Last week we discussed the hyper-competitive world of sports agentry and what qualities it takes to be successful.

It is critical to have a great heart and true compassion for the welfare of athletes.

It is critical to keep the concept of being a "steward of the sport" a constant priority.

It is necessary to have a passion for the pursuit and a compelling work ethic.

It is critical to understand the powerful impact athletes can have as role models and to counsel them to retrace their roots to the high school, collegiate and professional community and set up programs that enhance the quality of life. And it is critical to commit to preparing athletes for a second career and stimulate their non-athletic skills from the day they walk in your office.

The role of an agent is to bring value to the life of a player. Athletes are not looking for someone who can recite the statistics of last year's Super Bowl or share anecdotes of favorite sports memories — that is the role of fans.

An athlete is looking for someone with specific skills — legal, financial and public relations, for example — that can help them solve problems.

The primary three roles in agenting are 1. Recruiting. 2. Contract negotiation. 3. Client maintenance.

Recruiting: This requires the ability to reach out to and convince an athlete to choose the right agent. Most draftees have their father or other family members screen the hundreds of competitive agents and set up meetings with a few. These interviews will have the player and family asking questions and scrutinizing backgrounds, doing due diligence. Some are so intense that I know I could be selected Secretary of State afterward. So how did I recruit the first player in the first round of eight NFL drafts and 60 first-round draft choices, and half the starting quarterbacks in the league on any given Sunday? By listening. Asking the right questions to explore the heart and mind of a young man and then carefully listening for text and subtext is key. Having a true understanding of the deepest hopes and dreams and greatest fears and anxieties affords the ability to speak directly to the most relevant concerns. And it allows an agent to lay out a compelling future for a young athlete.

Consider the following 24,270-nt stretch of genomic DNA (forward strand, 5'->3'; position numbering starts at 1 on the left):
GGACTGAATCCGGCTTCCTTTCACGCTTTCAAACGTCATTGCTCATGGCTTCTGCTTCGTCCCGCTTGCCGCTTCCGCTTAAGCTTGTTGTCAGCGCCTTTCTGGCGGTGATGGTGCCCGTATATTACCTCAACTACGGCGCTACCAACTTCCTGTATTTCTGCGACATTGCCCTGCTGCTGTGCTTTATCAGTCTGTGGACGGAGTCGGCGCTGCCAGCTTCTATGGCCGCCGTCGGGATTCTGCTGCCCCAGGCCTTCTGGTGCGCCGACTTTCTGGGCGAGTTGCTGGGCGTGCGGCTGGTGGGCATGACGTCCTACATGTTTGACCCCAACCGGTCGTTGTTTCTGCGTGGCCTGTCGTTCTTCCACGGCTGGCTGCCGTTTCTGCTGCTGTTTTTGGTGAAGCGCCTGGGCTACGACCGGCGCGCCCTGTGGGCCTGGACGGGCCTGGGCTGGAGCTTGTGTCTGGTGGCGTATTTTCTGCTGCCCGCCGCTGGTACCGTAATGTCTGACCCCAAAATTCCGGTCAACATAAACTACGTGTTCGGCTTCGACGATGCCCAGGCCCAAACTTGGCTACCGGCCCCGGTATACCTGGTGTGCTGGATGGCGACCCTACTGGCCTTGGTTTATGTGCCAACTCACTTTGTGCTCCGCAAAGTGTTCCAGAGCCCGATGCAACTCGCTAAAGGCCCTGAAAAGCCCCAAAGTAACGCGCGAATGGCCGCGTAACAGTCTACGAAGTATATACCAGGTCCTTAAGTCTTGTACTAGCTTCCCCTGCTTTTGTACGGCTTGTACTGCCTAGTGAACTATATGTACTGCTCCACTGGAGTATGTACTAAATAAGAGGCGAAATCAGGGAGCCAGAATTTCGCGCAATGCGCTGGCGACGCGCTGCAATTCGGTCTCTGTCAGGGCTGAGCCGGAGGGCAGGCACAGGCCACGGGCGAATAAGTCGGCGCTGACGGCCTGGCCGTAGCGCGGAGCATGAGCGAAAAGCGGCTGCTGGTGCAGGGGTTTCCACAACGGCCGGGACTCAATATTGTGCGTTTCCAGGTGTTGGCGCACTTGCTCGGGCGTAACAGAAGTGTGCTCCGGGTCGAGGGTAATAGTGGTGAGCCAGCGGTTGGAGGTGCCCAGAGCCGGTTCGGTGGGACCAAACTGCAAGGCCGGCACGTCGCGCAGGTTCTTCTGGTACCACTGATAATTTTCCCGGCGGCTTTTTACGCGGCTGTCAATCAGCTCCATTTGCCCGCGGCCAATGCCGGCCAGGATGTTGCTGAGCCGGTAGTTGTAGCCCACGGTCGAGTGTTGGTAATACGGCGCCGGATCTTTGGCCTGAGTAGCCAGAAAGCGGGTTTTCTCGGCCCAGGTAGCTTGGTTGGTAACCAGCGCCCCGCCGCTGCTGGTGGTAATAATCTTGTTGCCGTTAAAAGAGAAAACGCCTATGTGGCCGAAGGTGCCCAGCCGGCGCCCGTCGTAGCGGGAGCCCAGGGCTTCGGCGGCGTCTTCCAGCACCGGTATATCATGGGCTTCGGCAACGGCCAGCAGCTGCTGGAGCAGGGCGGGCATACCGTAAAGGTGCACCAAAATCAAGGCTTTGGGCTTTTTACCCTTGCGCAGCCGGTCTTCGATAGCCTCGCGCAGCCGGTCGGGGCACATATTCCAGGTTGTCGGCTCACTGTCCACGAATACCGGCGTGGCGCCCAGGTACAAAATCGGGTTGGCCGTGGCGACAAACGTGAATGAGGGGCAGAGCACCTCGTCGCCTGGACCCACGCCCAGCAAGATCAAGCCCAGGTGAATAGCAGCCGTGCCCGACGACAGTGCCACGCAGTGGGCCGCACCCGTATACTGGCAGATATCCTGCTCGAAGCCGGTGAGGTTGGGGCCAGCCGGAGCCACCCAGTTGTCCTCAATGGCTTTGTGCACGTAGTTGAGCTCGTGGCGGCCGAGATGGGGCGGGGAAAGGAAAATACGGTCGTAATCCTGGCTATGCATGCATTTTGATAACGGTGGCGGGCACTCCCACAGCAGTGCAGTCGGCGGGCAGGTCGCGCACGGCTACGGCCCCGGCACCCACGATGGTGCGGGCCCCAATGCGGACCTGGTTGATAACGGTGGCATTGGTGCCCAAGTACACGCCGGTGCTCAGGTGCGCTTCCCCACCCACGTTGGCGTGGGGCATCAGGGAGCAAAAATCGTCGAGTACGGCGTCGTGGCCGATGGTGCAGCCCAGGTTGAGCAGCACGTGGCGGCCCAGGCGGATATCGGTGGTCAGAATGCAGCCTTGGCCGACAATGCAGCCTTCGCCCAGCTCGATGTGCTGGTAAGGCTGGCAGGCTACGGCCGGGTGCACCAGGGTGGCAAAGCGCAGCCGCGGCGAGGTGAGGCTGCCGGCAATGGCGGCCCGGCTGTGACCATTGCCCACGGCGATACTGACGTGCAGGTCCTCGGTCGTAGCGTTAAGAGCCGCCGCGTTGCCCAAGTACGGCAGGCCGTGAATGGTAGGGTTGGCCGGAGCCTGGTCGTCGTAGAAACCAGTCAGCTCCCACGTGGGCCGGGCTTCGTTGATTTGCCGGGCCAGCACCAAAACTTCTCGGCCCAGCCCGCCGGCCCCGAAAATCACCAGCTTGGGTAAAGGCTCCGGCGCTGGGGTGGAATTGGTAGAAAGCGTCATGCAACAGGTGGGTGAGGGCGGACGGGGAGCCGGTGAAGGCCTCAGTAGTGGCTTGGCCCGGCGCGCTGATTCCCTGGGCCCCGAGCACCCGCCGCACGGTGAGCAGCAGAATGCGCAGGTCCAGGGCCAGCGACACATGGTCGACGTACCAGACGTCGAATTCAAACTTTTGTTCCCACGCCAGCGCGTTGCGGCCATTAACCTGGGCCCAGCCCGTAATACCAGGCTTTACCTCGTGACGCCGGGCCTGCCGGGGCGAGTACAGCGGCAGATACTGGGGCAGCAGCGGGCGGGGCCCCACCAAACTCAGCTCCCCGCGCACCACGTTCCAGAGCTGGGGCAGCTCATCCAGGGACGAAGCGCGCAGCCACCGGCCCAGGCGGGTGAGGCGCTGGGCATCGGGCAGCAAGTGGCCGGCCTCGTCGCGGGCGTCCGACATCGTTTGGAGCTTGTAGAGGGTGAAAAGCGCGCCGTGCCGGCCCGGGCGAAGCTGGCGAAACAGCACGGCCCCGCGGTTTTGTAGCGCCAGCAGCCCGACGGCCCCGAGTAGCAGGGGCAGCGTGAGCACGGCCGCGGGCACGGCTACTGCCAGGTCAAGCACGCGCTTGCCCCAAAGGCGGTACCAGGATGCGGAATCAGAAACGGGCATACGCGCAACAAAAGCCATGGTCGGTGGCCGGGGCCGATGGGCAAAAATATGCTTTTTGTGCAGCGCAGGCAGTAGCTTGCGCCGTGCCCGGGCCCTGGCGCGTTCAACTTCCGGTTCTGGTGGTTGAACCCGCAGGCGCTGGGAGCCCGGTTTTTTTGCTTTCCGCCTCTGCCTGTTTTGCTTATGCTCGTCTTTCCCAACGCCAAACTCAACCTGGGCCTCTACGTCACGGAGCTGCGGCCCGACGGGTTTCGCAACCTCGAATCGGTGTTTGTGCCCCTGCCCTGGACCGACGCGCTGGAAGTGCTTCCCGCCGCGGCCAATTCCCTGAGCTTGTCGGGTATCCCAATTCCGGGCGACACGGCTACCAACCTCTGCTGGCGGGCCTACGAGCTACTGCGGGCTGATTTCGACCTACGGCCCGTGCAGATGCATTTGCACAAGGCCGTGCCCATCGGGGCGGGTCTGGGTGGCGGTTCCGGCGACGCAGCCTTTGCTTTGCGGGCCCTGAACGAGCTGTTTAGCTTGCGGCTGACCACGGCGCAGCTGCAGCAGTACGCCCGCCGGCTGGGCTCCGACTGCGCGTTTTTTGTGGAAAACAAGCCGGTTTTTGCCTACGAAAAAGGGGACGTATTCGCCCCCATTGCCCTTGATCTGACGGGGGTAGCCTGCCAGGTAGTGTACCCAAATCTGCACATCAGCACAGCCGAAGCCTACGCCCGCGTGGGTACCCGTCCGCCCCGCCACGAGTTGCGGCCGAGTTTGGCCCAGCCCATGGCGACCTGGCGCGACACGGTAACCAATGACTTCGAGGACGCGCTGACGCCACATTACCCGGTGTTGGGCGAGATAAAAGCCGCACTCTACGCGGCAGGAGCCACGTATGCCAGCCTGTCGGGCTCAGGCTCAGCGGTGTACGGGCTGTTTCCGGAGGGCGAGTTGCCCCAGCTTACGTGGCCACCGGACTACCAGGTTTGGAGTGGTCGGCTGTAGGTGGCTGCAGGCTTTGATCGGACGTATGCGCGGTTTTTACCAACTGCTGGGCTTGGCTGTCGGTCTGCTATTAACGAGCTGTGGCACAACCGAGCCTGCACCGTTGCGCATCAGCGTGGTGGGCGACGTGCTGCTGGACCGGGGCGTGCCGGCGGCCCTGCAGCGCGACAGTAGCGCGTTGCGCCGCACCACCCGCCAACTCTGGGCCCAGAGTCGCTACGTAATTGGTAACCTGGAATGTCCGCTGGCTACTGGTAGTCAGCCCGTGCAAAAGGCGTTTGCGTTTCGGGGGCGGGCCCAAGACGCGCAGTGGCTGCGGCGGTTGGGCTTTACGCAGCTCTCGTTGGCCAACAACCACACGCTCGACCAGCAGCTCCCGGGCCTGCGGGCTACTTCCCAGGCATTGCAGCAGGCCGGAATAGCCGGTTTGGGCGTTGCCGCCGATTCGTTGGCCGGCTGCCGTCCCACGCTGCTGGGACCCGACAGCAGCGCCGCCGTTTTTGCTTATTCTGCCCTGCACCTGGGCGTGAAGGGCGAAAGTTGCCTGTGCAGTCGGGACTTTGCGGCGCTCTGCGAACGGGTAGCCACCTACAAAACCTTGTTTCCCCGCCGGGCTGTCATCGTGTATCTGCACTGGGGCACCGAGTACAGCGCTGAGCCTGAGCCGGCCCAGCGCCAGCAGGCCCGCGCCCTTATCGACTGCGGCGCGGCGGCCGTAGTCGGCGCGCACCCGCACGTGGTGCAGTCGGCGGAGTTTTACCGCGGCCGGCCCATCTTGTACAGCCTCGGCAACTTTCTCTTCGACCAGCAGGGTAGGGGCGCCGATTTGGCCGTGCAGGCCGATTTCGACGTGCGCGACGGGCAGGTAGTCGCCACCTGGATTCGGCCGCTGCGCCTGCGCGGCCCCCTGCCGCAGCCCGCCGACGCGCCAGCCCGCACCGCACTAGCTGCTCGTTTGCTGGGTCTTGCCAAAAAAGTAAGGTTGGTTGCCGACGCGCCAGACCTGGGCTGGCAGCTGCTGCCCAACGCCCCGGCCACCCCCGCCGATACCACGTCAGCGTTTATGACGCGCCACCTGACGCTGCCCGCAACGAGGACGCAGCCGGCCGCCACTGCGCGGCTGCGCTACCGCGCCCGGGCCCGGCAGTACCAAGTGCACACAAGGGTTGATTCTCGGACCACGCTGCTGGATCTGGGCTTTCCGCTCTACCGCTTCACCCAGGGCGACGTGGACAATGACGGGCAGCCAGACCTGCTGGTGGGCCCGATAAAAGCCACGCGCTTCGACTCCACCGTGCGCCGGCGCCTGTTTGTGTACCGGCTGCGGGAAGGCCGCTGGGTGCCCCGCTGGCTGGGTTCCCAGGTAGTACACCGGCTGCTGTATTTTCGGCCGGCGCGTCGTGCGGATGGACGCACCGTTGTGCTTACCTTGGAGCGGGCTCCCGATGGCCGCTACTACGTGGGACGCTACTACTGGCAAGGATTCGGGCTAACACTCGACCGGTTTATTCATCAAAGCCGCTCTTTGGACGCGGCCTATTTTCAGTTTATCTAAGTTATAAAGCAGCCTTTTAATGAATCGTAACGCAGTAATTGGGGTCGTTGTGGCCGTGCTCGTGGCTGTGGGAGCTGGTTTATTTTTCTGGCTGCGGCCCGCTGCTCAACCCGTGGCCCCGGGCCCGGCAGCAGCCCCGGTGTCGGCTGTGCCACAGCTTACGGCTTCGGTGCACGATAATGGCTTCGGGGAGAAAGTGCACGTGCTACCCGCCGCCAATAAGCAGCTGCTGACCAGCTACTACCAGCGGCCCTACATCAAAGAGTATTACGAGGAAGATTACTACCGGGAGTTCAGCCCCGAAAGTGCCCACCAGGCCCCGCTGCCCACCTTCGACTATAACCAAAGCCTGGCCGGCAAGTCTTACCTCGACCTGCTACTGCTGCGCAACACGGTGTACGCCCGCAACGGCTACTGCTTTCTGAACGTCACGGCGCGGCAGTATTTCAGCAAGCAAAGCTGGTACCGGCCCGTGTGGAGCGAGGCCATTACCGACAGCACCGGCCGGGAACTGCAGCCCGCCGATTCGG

Contract Negotiations: The ability to understand a client's true priorities is the irreplaceable formula for beginning to negotiate. Comprehensively researching the other negotiator, the economics of that team or endorser, and relevant facts that impact the discussions is next. An understanding of leverage — the ability to walk away from a deal to another opportunity — sets the stage. Creative mastery of contract language and compensation, as well as complete command of collective bargaining agreements, is indispensable. A sense of timing is essential.

Client Maintenance: Athletes have day-to-day needs and questions they want answered. They may be unhappy if not starting, or injured, or have disputes with coaches, or the team is losing, or they aren't happy with their contract, and they need counsel and advice.

So what is the best way to prepare for meeting these requirements? The one course I urged all of my children to focus on in high school was psychology. The ability to understand human motivation and why people act the way they do is the most important component of navigating through the world.

In addition to high school classes, writing for the school paper, assisting with the athletic teams and getting comfortable with numbers and math concepts are also helpful. Going to college is a must. Since most prospective agents and attorneys have liberal arts orientations, familiarity with business concepts and marketing can be valuable. Getting an internship in any phase of sports — media, administration, marketing or agency — can add depth. We have had a succession of Corona del Mar High students doing their senior project in our office.